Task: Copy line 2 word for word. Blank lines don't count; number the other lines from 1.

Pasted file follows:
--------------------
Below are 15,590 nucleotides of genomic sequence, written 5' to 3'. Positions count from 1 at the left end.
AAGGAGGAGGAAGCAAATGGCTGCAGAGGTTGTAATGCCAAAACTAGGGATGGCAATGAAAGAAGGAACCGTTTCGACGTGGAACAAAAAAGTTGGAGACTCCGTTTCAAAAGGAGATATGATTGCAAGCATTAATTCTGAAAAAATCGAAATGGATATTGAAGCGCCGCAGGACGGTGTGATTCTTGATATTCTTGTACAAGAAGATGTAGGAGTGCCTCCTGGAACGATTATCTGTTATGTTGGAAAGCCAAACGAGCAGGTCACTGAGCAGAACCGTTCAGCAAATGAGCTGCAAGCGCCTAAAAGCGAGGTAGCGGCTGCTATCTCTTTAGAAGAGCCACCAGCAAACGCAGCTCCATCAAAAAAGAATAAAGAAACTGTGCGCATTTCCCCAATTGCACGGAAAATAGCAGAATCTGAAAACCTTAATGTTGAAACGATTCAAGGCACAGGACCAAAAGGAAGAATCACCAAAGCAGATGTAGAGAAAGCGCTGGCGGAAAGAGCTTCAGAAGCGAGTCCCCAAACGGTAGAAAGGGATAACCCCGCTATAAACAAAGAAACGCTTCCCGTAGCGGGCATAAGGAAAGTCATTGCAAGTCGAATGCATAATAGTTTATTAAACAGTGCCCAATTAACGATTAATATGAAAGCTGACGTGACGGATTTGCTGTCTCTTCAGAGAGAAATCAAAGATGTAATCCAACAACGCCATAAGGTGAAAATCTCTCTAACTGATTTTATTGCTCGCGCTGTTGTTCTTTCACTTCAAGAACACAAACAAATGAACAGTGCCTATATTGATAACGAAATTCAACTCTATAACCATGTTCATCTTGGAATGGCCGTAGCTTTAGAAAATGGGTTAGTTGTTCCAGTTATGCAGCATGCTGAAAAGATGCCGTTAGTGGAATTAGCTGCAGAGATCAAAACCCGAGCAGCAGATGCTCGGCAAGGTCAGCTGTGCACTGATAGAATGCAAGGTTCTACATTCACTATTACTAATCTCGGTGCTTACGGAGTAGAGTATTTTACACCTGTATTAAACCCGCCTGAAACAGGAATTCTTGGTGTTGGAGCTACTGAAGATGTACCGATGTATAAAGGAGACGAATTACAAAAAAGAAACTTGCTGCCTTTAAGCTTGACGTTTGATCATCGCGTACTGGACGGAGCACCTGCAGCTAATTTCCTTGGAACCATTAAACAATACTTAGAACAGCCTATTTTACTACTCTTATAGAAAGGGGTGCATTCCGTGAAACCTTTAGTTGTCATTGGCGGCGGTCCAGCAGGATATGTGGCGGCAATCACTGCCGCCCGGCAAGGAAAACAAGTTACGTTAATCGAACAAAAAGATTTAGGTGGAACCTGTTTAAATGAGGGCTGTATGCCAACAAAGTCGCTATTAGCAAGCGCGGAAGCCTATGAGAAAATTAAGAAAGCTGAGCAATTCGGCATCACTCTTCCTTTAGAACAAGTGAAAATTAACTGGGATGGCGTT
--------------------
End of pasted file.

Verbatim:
AAGGAGGAGGAAGCAAATGGCTGCAGAGGTTGTAATGCCAAAACTAGGGATGGCAATGAAAGAAGGAACCGTTTCGACGTGGAACAAAAAAGTTGGAGACTCCGTTTCAAAAGGAGATATGATTGCAAGCATTAATTCTGAAAAAATCGAAATGGATATTGAAGCGCCGCAGGACGGTGTGATTCTTGATATTCTTGTACAAGAAGATGTAGGAGTGCCTCCTGGAACGATTATCTGTTATGTTGGAAAGCCAAACGAGCAGGTCACTGAGCAGAACCGTTCAGCAAATGAGCTGCAAGCGCCTAAAAGCGAGGTAGCGGCTGCTATCTCTTTAGAAGAGCCACCAGCAAACGCAGCTCCATCAAAAAAGAATAAAGAAACTGTGCGCATTTCCCCAATTGCACGGAAAATAGCAGAATCTGAAAACCTTAATGTTGAAACGATTCAAGGCACAGGACCAAAAGGAAGAATCACCAAAGCAGATGTAGAGAAAGCGCTGGCGGAAAGAGCTTCAGAAGCGAGTCCCCAAACGGTAGAAAGGGATAACCCCGCTATAAACAAAGAAACGCTTCCCGTAGCGGGCATAAGGAAAGTCATTGCAAGTCGAATGCATAATAGTTTATTAAACAGTGCCCAATTAACGATTAATATGAAAGCTGACGTGACGGATTTGCTGTCTCTTCAGAGAGAAATCAAAGATGTAATCCAACAACGCCATAAGGTGAAAATCTCTCTAACTGATTTTATTGCTCGCGCTGTTGTTCTTTCACTTCAAGAACACAAACAAATGAACAGTGCCTATATTGATAACGAAATTCAACTCTATAACCATGTTCATCTTGGAATGGCCGTAGCTTTAGAAAATGGGTTAGTTGTTCCAGTTATGCAGCATGCTGAAAAGATGCCGTTAGTGGAATTAGCTGCAGAGATCAAAACCCGAGCAGCAGATGCTCGGCAAGGTCAGCTGTGCACTGATAGAATGCAAGGTTCTACATTCACTATTACTAATCTCGGTGCTTACGGAGTAGAGTATTTTACACCTGTATTAAACCCGCCTGAAACAGGAATTCTTGGTGTTGGAGCTACTGAAGATGTACCGATGTATAAAGGAGACGAATTACAAAAAAGAAACTTGCTGCCTTTAAGCTTGACGTTTGATCATCGCGTACTGGACGGAGCACCTGCAGCTAATTTCCTTGGAACCATTAAACAATACTTAGAACAGCCTATTTTACTACTCTTATAGAAAGGGGTGCATTCCGTGAAACCTTTAGTTGTCATTGGCGGCGGTCCAGCAGGATATGTGGCGGCAATCACTGCCGCCCGGCAAGGAAAACAAGTTACGTTAATCGAACAAAAAGATTTAGGTGGAACCTGTTTAAATGAGGGCTGTATGCCAACAAAGTCGCTATTAGCAAGCGCGGAAGCCTATGAGAAAATTAAGAAAGCTGAGCAATTCGGCATCACTCTTCCTTTAGAACAAGTGAAAATTAACTGGGATGGCGTT